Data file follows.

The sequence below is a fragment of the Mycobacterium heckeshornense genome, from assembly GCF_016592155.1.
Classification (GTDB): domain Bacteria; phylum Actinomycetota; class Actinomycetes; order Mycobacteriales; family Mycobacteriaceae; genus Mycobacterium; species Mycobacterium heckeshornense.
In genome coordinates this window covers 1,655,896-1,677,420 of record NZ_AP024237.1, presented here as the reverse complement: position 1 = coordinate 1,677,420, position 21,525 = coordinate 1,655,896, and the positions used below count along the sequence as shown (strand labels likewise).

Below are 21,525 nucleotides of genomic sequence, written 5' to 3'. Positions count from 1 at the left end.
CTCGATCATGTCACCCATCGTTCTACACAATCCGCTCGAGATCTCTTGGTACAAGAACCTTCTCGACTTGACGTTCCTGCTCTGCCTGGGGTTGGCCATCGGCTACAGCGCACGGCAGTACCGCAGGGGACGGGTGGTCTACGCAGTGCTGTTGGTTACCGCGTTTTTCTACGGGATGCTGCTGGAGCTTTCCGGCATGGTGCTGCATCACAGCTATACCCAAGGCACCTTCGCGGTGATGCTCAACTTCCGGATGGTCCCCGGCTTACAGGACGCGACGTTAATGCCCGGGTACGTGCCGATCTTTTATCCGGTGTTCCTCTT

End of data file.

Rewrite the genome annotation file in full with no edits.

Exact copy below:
The sequence below is a fragment of the Mycobacterium heckeshornense genome, from assembly GCF_016592155.1.
Classification (GTDB): domain Bacteria; phylum Actinomycetota; class Actinomycetes; order Mycobacteriales; family Mycobacteriaceae; genus Mycobacterium; species Mycobacterium heckeshornense.
In genome coordinates this window covers 1,655,896-1,677,420 of record NZ_AP024237.1, presented here as the reverse complement: position 1 = coordinate 1,677,420, position 21,525 = coordinate 1,655,896, and the positions used below count along the sequence as shown (strand labels likewise).

Below are 21,525 nucleotides of genomic sequence, written 5' to 3'. Positions count from 1 at the left end.
CTCGATCATGTCACCCATCGTTCTACACAATCCGCTCGAGATCTCTTGGTACAAGAACCTTCTCGACTTGACGTTCCTGCTCTGCCTGGGGTTGGCCATCGGCTACAGCGCACGGCAGTACCGCAGGGGACGGGTGGTCTACGCAGTGCTGTTGGTTACCGCGTTTTTCTACGGGATGCTGCTGGAGCTTTCCGGCATGGTGCTGCATCACAGCTATACCCAAGGCACCTTCGCGGTGATGCTCAACTTCCGGATGGTCCCCGGCTTACAGGACGCGACGTTAATGCCCGGGTACGTGCCGATCTTTTATCCGGTGTTCCTCTT